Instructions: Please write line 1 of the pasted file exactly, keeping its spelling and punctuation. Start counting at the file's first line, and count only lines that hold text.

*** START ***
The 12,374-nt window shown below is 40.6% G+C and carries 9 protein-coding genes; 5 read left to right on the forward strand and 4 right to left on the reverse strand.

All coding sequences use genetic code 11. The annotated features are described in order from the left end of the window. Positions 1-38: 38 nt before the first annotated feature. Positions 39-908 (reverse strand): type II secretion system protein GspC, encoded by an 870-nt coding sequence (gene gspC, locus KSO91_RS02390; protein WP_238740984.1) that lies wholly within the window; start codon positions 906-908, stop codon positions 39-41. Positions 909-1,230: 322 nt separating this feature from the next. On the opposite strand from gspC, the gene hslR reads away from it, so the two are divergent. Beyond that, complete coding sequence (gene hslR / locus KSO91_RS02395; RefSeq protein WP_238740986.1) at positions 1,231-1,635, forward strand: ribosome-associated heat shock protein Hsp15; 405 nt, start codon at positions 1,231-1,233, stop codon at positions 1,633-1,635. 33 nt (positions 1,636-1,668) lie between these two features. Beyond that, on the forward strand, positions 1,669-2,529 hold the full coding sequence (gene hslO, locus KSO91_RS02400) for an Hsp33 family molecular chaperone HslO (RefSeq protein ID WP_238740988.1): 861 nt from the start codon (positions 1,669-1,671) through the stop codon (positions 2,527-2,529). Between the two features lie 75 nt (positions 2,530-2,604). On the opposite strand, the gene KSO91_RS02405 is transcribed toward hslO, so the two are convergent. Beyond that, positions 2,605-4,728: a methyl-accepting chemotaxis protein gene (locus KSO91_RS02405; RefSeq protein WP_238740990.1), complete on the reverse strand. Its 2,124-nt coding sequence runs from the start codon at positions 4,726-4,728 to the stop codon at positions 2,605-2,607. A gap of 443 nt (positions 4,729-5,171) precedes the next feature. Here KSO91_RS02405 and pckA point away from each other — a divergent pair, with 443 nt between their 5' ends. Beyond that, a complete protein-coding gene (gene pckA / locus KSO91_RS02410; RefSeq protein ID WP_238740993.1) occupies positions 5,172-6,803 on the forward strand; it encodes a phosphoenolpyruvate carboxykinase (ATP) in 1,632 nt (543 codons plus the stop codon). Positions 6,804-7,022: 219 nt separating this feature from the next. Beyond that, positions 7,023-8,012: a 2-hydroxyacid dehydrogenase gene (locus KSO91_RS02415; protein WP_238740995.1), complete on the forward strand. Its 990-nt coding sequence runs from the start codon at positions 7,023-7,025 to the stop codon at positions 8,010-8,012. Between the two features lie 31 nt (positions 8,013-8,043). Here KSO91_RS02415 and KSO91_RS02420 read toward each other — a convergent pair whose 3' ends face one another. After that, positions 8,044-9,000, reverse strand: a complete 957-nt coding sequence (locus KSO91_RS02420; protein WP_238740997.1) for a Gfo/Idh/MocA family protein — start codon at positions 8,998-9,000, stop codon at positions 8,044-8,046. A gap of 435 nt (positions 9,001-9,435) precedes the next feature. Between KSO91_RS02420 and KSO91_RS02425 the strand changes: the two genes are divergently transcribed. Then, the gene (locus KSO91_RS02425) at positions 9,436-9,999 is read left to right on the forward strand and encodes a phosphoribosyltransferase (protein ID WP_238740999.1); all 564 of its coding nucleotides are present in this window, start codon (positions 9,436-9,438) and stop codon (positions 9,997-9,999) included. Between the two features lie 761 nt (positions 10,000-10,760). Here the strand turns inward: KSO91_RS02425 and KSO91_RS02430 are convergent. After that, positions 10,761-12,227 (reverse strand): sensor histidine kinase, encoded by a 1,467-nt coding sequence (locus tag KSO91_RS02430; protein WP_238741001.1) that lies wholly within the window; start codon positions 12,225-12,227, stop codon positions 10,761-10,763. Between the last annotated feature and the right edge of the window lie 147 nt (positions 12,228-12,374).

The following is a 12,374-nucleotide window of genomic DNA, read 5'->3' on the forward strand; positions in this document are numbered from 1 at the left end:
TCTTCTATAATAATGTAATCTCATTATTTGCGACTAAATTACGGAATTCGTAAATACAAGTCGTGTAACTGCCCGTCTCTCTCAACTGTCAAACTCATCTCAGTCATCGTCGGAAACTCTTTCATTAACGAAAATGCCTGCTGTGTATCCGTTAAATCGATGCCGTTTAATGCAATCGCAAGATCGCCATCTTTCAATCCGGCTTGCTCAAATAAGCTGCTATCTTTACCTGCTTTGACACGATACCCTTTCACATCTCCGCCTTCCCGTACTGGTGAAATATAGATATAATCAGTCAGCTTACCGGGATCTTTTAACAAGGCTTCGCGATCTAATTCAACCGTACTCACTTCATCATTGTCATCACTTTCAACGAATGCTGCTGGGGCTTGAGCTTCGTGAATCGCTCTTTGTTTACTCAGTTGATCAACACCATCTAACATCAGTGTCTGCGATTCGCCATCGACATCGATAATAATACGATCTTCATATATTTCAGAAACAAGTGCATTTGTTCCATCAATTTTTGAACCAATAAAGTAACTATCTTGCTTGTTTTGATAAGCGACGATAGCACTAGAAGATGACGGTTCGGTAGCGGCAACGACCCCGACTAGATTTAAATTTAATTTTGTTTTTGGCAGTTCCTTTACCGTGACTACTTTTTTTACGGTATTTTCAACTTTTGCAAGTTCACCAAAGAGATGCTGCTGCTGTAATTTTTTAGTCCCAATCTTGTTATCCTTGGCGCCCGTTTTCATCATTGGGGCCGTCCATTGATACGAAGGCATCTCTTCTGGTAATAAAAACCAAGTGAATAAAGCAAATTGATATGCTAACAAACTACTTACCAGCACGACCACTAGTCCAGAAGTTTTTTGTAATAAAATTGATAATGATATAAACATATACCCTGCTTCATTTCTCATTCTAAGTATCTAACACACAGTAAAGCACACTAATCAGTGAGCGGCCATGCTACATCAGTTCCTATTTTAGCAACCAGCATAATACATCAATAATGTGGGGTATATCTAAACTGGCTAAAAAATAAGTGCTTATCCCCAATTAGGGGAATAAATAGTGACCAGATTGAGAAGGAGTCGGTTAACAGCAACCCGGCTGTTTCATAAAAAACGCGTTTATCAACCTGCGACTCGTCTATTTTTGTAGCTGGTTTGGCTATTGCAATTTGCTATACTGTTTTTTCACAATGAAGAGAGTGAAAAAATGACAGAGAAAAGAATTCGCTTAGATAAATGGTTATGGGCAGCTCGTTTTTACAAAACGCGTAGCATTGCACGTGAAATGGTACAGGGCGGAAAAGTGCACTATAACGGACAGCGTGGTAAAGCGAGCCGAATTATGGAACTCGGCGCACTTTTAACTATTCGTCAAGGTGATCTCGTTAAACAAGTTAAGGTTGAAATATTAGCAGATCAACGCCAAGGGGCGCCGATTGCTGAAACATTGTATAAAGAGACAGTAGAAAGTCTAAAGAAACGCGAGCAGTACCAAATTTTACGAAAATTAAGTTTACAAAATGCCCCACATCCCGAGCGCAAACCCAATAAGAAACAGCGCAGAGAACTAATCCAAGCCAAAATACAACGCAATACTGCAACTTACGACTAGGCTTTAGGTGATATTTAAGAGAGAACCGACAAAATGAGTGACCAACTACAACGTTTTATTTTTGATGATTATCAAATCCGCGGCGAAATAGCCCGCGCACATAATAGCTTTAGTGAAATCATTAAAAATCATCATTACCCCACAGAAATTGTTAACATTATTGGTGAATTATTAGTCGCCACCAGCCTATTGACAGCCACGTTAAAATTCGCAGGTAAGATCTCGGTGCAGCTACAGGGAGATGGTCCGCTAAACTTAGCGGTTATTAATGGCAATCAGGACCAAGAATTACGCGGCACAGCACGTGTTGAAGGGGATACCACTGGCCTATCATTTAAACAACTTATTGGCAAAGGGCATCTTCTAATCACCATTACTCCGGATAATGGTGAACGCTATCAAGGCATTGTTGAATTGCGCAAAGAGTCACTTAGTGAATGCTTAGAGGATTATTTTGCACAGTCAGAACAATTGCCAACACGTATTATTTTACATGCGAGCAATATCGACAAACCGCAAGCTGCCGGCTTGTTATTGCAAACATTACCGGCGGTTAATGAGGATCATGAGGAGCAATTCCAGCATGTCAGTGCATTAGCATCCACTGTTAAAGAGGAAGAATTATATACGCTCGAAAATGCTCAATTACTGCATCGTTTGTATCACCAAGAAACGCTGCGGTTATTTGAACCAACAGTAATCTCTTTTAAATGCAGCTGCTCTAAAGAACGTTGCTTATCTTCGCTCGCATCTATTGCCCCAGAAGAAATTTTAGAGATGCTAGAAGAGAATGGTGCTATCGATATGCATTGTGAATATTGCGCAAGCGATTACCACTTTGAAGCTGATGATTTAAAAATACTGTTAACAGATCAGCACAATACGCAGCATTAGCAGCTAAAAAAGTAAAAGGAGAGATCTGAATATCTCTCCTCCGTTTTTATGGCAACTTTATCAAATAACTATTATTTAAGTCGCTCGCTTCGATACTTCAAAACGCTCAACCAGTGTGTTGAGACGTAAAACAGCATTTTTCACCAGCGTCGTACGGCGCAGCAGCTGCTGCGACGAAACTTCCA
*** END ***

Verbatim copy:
The 12,374-nt window shown below is 40.6% G+C and carries 9 protein-coding genes; 5 read left to right on the forward strand and 4 right to left on the reverse strand.